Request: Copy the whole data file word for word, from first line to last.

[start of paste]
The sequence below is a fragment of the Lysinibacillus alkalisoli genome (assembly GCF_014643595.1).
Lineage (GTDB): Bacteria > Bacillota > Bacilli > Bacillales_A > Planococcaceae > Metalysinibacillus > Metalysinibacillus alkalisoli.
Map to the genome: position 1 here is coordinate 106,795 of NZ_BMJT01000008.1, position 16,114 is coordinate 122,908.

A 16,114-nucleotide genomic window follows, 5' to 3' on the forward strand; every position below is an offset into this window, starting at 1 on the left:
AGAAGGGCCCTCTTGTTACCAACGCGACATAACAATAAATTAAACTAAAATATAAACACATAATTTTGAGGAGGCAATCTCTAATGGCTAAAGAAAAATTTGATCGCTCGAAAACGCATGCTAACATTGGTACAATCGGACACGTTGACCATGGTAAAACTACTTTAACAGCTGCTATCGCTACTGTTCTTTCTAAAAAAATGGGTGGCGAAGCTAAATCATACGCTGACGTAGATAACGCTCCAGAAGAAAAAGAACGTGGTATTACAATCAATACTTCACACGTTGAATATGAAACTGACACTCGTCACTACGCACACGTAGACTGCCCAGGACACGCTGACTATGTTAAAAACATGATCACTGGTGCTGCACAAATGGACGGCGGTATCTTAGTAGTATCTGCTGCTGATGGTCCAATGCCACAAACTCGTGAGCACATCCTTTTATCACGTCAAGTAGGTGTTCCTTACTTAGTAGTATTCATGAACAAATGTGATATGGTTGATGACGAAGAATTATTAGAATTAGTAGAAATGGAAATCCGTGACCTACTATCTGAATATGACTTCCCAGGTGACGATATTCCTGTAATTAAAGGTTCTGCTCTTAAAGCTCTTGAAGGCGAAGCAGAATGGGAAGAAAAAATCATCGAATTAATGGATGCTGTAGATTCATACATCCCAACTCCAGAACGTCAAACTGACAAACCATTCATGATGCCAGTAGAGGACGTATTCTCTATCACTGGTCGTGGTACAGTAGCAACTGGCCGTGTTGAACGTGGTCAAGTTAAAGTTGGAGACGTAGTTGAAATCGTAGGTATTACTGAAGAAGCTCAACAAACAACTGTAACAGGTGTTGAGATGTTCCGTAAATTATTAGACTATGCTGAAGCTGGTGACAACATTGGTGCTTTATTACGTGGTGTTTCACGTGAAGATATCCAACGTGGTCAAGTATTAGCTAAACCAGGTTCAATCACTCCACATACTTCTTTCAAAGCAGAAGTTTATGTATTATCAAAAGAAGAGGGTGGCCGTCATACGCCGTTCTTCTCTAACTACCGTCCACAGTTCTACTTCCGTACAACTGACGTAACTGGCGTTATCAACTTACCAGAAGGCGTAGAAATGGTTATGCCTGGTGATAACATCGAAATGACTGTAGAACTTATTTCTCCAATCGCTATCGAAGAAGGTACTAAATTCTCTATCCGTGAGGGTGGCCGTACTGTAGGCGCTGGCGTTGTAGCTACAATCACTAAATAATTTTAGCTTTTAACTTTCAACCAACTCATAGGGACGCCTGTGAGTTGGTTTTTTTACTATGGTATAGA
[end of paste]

The sequence below is a fragment of the Lysinibacillus alkalisoli genome (assembly GCF_014643595.1).
Lineage (GTDB): Bacteria > Bacillota > Bacilli > Bacillales_A > Planococcaceae > Metalysinibacillus > Metalysinibacillus alkalisoli.
Map to the genome: position 1 here is coordinate 106,795 of NZ_BMJT01000008.1, position 16,114 is coordinate 122,908.

A 16,114-nucleotide genomic window follows, 5' to 3' on the forward strand; every position below is an offset into this window, starting at 1 on the left:
AGAAGGGCCCTCTTGTTACCAACGCGACATAACAATAAATTAAACTAAAATATAAACACATAATTTTGAGGAGGCAATCTCTAATGGCTAAAGAAAAATTTGATCGCTCGAAAACGCATGCTAACATTGGTACAATCGGACACGTTGACCATGGTAAAACTACTTTAACAGCTGCTATCGCTACTGTTCTTTCTAAAAAAATGGGTGGCGAAGCTAAATCATACGCTGACGTAGATAACGCTCCAGAAGAAAAAGAACGTGGTATTACAATCAATACTTCACACGTTGAATATGAAACTGACACTCGTCACTACGCACACGTAGACTGCCCAGGACACGCTGACTATGTTAAAAACATGATCACTGGTGCTGCACAAATGGACGGCGGTATCTTAGTAGTATCTGCTGCTGATGGTCCAATGCCACAAACTCGTGAGCACATCCTTTTATCACGTCAAGTAGGTGTTCCTTACTTAGTAGTATTCATGAACAAATGTGATATGGTTGATGACGAAGAATTATTAGAATTAGTAGAAATGGAAATCCGTGACCTACTATCTGAATATGACTTCCCAGGTGACGATATTCCTGTAATTAAAGGTTCTGCTCTTAAAGCTCTTGAAGGCGAAGCAGAATGGGAAGAAAAAATCATCGAATTAATGGATGCTGTAGATTCATACATCCCAACTCCAGAACGTCAAACTGACAAACCATTCATGATGCCAGTAGAGGACGTATTCTCTATCACTGGTCGTGGTACAGTAGCAACTGGCCGTGTTGAACGTGGTCAAGTTAAAGTTGGAGACGTAGTTGAAATCGTAGGTATTACTGAAGAAGCTCAACAAACAACTGTAACAGGTGTTGAGATGTTCCGTAAATTATTAGACTATGCTGAAGCTGGTGACAACATTGGTGCTTTATTACGTGGTGTTTCACGTGAAGATATCCAACGTGGTCAAGTATTAGCTAAACCAGGTTCAATCACTCCACATACTTCTTTCAAAGCAGAAGTTTATGTATTATCAAAAGAAGAGGGTGGCCGTCATACGCCGTTCTTCTCTAACTACCGTCCACAGTTCTACTTCCGTACAACTGACGTAACTGGCGTTATCAACTTACCAGAAGGCGTAGAAATGGTTATGCCTGGTGATAACATCGAAATGACTGTAGAACTTATTTCTCCAATCGCTATCGAAGAAGGTACTAAATTCTCTATCCGTGAGGGTGGCCGTACTGTAGGCGCTGGCGTTGTAGCTACAATCACTAAATAATTTTAGCTTTTAACTTTCAACCAACTCATAGGGACGCCTGTGAGTTGGTTTTTTTACTATGGTATAGA